Do I watch someone bleed to death, or try to pack the wound with my fist?

                      Plugging the hole, but not stopping a bleed does not equal further damage, it equals an ineffective bandage/dressing/packing. With some kotex you are correct- it might not work, that however does not cause FURTHER harm, it only fails to stop the bleed in progress.

                      I’m not going to argue about qualifications and experience, I’m sure you have more than I do, I will fully admit that- but I put “first aid” in quotation marks in my first post for a reason, because I’m talking about more than the basics. I’m not going to list a resume.

                      My comment was not flippant, this is the internet, just read it more slowly and it will seem sincere.

                    • India Alpha Zero One says:

                      “Plugging the hole, but not stopping a bleed does not equal further damage, it equals an ineffective bandage/dressing/packing.” …Did you truly say that??? PEOPLE DIE FROM UNCONTROLLED INTERNAL HEMORRHAGING, YOU FOOL!!!

                      I am done beating my head against the wall. You really need to take much, much more training. You are an absolute liability and your ignorance is going to kill someone.

                      I wish you – and your patients – the best of luck.

                      I am done.

                    • India Alpha Zero One says:

                      I just revisited this thread with my current class of EMT students (and it caused a great deal of conversation with them) and we are all still incredulous at your comments, including – “…it might not work, that however does not cause FURTHER harm, it only fails to stop the bleed in progress.”

                      For someone, “in-the-know” – I would really like to determine your thought-process as to why we are taking time to dress wounds – but not be concerned, whatsoever – with something as “trivial” as stopping a bleed.

                      We (unanimously) truly feel badly for you – as you have received some horrible training, in the past – to not understand the whole purpose of packing/dressing/bandaging a wound – is to keep the patient from bleeding-out (either internally, or externally).

  3. Bushman says:

    Should someone die from massive bleeding or infection after using personal hygiene products instead of dedicated materials to get official prohibition of that dumb practice? Some professionals are always thinking they know better. It’s like that epic story about worker and engineer.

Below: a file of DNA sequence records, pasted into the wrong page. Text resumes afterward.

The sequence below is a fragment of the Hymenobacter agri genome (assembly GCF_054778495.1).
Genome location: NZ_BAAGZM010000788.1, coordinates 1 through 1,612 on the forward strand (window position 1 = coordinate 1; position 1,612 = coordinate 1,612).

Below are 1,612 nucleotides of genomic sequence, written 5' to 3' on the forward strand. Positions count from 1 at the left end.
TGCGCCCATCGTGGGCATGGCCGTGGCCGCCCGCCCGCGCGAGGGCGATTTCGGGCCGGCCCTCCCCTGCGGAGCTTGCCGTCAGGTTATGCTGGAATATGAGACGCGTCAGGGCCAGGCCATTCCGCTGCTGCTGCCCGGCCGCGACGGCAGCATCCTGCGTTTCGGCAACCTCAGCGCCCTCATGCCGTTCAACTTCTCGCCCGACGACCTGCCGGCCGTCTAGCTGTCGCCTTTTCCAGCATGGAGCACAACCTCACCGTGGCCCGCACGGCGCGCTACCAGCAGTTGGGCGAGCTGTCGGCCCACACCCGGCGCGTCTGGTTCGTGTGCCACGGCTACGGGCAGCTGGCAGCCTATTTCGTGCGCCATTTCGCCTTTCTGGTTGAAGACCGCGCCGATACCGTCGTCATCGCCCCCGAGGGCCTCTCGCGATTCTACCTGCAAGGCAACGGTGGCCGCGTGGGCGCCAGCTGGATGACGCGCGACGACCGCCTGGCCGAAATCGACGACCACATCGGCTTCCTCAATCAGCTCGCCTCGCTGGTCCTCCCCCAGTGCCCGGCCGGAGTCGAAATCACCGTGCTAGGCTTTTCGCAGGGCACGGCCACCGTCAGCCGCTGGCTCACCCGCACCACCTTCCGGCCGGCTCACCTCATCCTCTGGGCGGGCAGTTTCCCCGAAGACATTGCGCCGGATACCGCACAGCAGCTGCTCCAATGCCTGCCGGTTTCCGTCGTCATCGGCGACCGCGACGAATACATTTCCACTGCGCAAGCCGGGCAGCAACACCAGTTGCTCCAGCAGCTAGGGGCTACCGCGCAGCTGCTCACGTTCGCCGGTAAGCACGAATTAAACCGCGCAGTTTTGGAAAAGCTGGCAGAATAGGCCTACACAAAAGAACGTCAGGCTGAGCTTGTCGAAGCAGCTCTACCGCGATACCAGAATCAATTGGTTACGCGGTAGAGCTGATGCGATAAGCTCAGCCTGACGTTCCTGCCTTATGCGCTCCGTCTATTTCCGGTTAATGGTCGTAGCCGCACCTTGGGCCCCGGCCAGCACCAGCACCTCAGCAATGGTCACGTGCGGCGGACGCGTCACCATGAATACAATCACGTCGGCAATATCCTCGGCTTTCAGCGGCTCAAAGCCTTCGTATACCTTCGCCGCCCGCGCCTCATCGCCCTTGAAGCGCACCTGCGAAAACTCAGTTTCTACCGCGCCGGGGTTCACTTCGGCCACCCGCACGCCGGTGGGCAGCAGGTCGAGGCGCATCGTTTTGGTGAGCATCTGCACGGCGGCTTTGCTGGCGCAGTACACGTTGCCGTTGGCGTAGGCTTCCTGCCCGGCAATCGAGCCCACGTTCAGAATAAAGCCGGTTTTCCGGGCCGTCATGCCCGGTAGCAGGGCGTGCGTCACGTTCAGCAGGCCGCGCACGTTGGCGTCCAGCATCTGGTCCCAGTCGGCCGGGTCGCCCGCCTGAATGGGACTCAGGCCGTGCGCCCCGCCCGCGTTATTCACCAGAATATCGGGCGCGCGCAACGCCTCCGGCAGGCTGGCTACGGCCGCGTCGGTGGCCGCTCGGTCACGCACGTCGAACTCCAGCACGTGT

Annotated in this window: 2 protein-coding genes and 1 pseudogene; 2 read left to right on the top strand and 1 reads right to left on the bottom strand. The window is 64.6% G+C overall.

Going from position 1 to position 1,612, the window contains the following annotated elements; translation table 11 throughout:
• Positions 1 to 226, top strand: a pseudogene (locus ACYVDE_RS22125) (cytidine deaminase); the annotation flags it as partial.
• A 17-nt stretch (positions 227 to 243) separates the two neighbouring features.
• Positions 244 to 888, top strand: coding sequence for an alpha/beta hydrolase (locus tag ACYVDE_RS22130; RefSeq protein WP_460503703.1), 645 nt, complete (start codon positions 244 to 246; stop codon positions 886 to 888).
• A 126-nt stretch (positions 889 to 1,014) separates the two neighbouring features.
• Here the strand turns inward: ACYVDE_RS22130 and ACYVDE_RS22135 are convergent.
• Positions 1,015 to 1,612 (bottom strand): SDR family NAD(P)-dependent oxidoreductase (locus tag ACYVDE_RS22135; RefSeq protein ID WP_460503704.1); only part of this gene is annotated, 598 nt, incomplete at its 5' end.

4. Bill says:

    back in the ancient days of the last century, like 1985, carrying a sanitary napkin in the top of your hat was the height of preparedness, and you were also mandated by policy to carry a clean handkerchief. Both were the best available at the time, and it sure beat the alternative.

    Quite a few of us had to buy our own gear then, and now. I’d far rather have a guy who makes the effort to improvise, adapt and overcome by using what he or she can get, than figure that they are incapable of doing anything because they can’t afford the late and greatest.

    • Erik says:

      Ed,

      I can agree with you on this, but in today’s age, it’s just as easy to carry around an Israeli bandage as it is a tampon or maxi pad….

      • Ed says:

        I agree with you. Please re-read what I wrote.

        Perhaps I should have explicitly written “they were considered better than nothing” 35 years ago? I never used them for trauma dressings because I had the appropriate dressing materials available to me when I needed them. Are there even better dressing materials available now? Yes.

    • Common Sense says:

      Did you read the article?

      Nothing says don’t adapt. Nothing says let someone bleed. It states, very simply, that a t-shirt is better than a tampon, and that tampons don’t magically fill a wound tract like some people think they do.

      Can’t afford? The Emergency Bandage (Israeli Dressing), costs less than $8.00 for a 6″ version, and less than $7.00 for a 4″ version. Same for the OLAES bandages. You can even go on the ctoms website- and buy 4 yards of compression packed sterile gauze for $6.00 Canadian.

      The point of the article is that tampons are not the best, nor are they good, they might work- but there are better improvisations, and if you expect to need it- just buy the right stuff in the first place.

      • Bill says:

        I’m not arguing with anybody, and carry Israeli dressings, Bloodstoppers and a variety of other purpose built dressing nowadays, along with tourniquets, hemostatic agents and all the other stuff we didn’t have back then. I also have been in place where replacements were not available, but I’m pretty certain I could find some women in a 2nd World country who could point me towards a local pharmacy to pick up whatever passes for panty liners in Kazakhstan…

        I’d never heard the tampon trick, just the sanitary pad routine. And if I had an instructor who told me that a bullet hole felt like a vagina, I think I’d be looking for a different training track.

        As for cotton Tshirts, I don’t wear those in cruddy climates, but I wonder if a wad of gun cleaning patches for maybe a 12 gauge might work….

  5. A-fricking-men. Never liked the tampon/maxipad thing although they are better than nothing if that is all you have I guess. Pack the wound, pressure, package and transport. The new quikclot Z fold dressings are outstanding for this purpose.

  6. balais says:

    Excellent. I’ve been arguing against such crap for a while and everybody thought I was just being eccentric.

    Anybody with any shred of tactical medicine know-how can see this as well.